The Need for Deconstructing Development assumptions and approaches

Ideas of development and modernization are strongly linked to the dominant discourse of Western modernity. And many post-modernist scholars, such as Tucker (1999) suggest that development cannot claim a universal validity as it is not a transcultural concept. It is a Western monologue conducted with their own mythic self-image that does not allow dialogue with other cultures and societies. Although modernization theorists recognized the importance of the cultural dimension of development, the worth of these cultures were denied; rather, the problem was treated by reducing other cultures to fossilized stereotypes, inert wholes and further manipulate and adapt them to the exigencies of development in a way that controls the destinies of Other peoples.

These political and cultural ‘Others’ were written out of history as well as denied a history of their own apart from history of Western civilization and progress. By doing so, the right of these ‘Others’ to define their own development remains under the monopoly of those who control the production of the so-called ‘’truth‟ and ‘’knowledge‟.

By legitimizing this unequal relationship between those who claim “advanced, civilized, and modern” and those who they labelled ‘’backward, primitive and traditional‟, modernization seeks to dominate and transform ‘Other’ cultures according to its worldview. These temporal falls polarities and mutually exclusive metaphors such as ‘’traditional and modern‟ used to conceptualize Otherness to designate a normative development trajectory.

Hence, in order to catch up and also become modern and developed, the West controls and even created the ‘’Third World’’ through the production of knowledge by which other societies are judged and moulded. Borrowing Abrahamson’s (2003) statement, ‘’the North in general has normalized the right to intervene and control, adapt and shape the structures, practices and ways of life of the South‟. This unequal relationship is maintained and reproduced in order for ‘Third World’ to evolve along a single path towards the modern North.

In other words, the production of ‘’truth’’ and ‘’knowledge’’ is dominated by the West by not giving the benefit of doubt to the ‘’truth’’ and ‘’knowledge’’ produced in the South. The South, particularly Africa is a case in point where the International Monetary Fund (IMF) and World Bank (WB) through their modernist and neo-liberalist manifestation continue to dictate and discipline the continent (Ahluwalia, 2001). Africa has been entrapped in a situation where these types of foreign institutions, agencies and a host of INGOs map out, configure and determine its future.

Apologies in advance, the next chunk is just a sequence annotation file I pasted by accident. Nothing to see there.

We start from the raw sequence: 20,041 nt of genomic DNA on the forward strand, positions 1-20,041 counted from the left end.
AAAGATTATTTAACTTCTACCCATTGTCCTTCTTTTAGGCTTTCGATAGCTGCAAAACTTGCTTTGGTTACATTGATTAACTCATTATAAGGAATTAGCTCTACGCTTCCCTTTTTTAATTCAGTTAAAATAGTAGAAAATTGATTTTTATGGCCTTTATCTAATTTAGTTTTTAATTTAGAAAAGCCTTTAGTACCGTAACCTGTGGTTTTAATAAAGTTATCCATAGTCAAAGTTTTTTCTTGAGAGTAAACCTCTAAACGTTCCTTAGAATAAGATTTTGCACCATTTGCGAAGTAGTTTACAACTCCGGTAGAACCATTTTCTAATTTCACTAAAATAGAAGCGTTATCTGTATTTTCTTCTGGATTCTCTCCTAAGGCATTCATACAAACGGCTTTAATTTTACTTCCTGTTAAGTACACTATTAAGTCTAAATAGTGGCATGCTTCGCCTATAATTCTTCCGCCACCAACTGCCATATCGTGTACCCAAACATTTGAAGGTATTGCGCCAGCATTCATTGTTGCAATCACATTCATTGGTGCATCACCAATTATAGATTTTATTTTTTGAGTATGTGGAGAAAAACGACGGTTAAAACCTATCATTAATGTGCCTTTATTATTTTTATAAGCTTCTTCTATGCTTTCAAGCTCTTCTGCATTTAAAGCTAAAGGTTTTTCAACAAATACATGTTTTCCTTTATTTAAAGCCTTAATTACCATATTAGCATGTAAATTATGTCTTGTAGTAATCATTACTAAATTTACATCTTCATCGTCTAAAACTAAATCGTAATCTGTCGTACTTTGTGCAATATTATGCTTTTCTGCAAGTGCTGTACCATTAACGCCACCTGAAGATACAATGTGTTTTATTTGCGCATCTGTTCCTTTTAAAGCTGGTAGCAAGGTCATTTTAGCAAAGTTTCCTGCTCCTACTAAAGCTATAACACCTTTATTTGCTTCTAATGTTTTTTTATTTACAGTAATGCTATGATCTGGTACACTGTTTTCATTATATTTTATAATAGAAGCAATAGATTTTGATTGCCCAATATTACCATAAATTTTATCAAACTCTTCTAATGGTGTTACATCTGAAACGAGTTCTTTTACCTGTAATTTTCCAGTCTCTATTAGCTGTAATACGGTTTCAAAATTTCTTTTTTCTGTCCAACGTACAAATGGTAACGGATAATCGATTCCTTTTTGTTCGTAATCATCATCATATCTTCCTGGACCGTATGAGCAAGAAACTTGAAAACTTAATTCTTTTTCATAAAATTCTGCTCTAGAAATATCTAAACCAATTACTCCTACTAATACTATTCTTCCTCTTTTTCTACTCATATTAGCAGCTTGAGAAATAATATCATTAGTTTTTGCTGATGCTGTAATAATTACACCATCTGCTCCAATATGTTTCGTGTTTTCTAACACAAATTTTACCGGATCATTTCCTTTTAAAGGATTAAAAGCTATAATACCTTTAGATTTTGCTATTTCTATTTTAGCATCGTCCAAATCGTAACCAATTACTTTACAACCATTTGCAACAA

I share Abrahamson’s concern and I would further ask the following questions: Isn’t imposing own values on other societies inherently undemocratic, for it violates the UN Human Rights Covenant (UN Human Rights, 1976) that ‘all people have the rights of self-determination, including the right to freely pursue their economic, social and cultural development’? Why are Western societies not willing to accept a unique set of values that are peculiar and historical to those societies in the South?

In short, my point was that development theories necessarily have to recognize social diversities, other imaginations, context and heterogeneity of cultures as post-modern approach suggests. The South has a legitimate concern in its own right. Thus, there is a sever need to create a common ground anchored in justice and humanity eliminating dominance before it is too late leaving an irreversible grievance against the West.

Ways forward: the Western-centered development theoretical concept/perspective should be deconstructed and demythologized and replace it with ‘’double or multiple descriptions’’ as Tucker (ibid) suggests, which engages each other dialectically in a process of mutual criticism, correction and recognition of context of different societies and incorporation of the experience of Other peoples and perspectives of other cultures into development discourse. The diversity of these values should be appreciated and encouraged. Then we can live in harmony…!

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1. Abrahamson, Rita (2003) African Studies and the Post-Colonial Challenge. African Affairs. Vol. 102, pp. 189-210. Royal African Society.
2. Ahluwalia, Pal (2001) Politics and Post-colonial theory: African Inflections. London & New York. Routledge Publication.
3. Tucker, Vincent (1999) The Myth of Development: A Critique of A Eurocentric Discourse. In Munck, Ronaldo & O’Hearn, Denis. eds. (1999) Critical Development Theory: Contributions to a New Paradigm. London & New York: Zed Books. Pp.1-26.
4. UN Human Rights (1976) International Covenant on Economic, Social and Cultural Rights.

ገብረ ሥላሴ ኣርኣያ ኣብ ሃገራዊን ዞባዊን ከምኡውን ዓለም ለኻዊ ፖለቲካ ጉዳያት ዝከታተል፣ ኣብዝኾነ ፖለቲካዊ ውዳበ ዘይነጥፍ ውልቀ ሰብ እዩ። ንሃናፃይ ሪኢቶ ኣብ [email protected]

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